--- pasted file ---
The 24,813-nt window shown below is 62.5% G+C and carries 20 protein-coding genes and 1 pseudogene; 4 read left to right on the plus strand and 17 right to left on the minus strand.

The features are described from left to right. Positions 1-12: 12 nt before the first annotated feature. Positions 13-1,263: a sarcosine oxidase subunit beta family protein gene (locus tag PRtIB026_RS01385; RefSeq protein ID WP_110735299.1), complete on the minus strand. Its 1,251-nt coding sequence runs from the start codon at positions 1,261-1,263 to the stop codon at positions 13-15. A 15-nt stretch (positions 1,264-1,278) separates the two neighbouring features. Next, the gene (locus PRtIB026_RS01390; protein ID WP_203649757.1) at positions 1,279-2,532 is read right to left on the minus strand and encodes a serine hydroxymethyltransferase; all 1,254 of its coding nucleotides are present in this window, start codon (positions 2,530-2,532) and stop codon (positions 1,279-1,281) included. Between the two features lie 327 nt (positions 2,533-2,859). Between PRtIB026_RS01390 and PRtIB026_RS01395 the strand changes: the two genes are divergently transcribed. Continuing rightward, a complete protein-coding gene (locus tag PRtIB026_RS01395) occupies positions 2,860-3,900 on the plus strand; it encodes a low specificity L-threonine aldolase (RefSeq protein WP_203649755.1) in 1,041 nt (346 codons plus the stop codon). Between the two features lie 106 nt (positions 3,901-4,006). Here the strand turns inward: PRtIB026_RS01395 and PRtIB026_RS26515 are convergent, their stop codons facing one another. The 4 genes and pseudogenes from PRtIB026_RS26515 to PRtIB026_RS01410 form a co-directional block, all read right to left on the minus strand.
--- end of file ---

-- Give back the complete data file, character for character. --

The 24,813-nt window shown below is 62.5% G+C and carries 20 protein-coding genes and 1 pseudogene; 4 read left to right on the plus strand and 17 right to left on the minus strand.

The features are described from left to right. Positions 1-12: 12 nt before the first annotated feature. Positions 13-1,263: a sarcosine oxidase subunit beta family protein gene (locus tag PRtIB026_RS01385; RefSeq protein ID WP_110735299.1), complete on the minus strand. Its 1,251-nt coding sequence runs from the start codon at positions 1,261-1,263 to the stop codon at positions 13-15. A 15-nt stretch (positions 1,264-1,278) separates the two neighbouring features. Next, the gene (locus PRtIB026_RS01390; protein ID WP_203649757.1) at positions 1,279-2,532 is read right to left on the minus strand and encodes a serine hydroxymethyltransferase; all 1,254 of its coding nucleotides are present in this window, start codon (positions 2,530-2,532) and stop codon (positions 1,279-1,281) included. Between the two features lie 327 nt (positions 2,533-2,859). Between PRtIB026_RS01390 and PRtIB026_RS01395 the strand changes: the two genes are divergently transcribed. Continuing rightward, a complete protein-coding gene (locus tag PRtIB026_RS01395) occupies positions 2,860-3,900 on the plus strand; it encodes a low specificity L-threonine aldolase (RefSeq protein WP_203649755.1) in 1,041 nt (346 codons plus the stop codon). Between the two features lie 106 nt (positions 3,901-4,006). Here the strand turns inward: PRtIB026_RS01395 and PRtIB026_RS26515 are convergent, their stop codons facing one another. The 4 genes and pseudogenes from PRtIB026_RS26515 to PRtIB026_RS01410 form a co-directional block, all read right to left on the minus strand.